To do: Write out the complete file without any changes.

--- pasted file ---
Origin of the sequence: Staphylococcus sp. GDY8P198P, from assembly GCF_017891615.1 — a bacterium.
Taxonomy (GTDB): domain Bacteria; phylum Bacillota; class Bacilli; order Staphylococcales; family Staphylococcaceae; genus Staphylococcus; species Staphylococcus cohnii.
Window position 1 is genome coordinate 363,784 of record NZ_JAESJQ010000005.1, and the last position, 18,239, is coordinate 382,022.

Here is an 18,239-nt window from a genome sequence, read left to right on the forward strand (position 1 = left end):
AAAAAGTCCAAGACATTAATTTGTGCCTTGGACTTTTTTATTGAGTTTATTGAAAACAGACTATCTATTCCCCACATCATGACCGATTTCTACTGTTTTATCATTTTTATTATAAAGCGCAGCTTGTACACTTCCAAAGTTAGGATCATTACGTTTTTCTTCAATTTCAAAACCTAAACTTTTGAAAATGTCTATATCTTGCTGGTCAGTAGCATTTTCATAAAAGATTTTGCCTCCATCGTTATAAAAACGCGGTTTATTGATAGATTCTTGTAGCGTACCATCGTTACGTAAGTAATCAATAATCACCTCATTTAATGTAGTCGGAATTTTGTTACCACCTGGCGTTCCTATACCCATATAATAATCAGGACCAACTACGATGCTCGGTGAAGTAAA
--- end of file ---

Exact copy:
Origin of the sequence: Staphylococcus sp. GDY8P198P, from assembly GCF_017891615.1 — a bacterium.
Taxonomy (GTDB): domain Bacteria; phylum Bacillota; class Bacilli; order Staphylococcales; family Staphylococcaceae; genus Staphylococcus; species Staphylococcus cohnii.
Window position 1 is genome coordinate 363,784 of record NZ_JAESJQ010000005.1, and the last position, 18,239, is coordinate 382,022.

Here is an 18,239-nt window from a genome sequence, read left to right on the forward strand (position 1 = left end):
AAAAAGTCCAAGACATTAATTTGTGCCTTGGACTTTTTTATTGAGTTTATTGAAAACAGACTATCTATTCCCCACATCATGACCGATTTCTACTGTTTTATCATTTTTATTATAAAGCGCAGCTTGTACACTTCCAAAGTTAGGATCATTACGTTTTTCTTCAATTTCAAAACCTAAACTTTTGAAAATGTCTATATCTTGCTGGTCAGTAGCATTTTCATAAAAGATTTTGCCTCCATCGTTATAAAAACGCGGTTTATTGATAGATTCTTGTAGCGTACCATCGTTACGTAAGTAATCAATAATCACCTCATTTAATGTAGTCGGAATTTTGTTACCACCTGGCGTTCCTATACCCATATAATAATCAGGACCAACTACGATGCTCGGTGAAGTAAA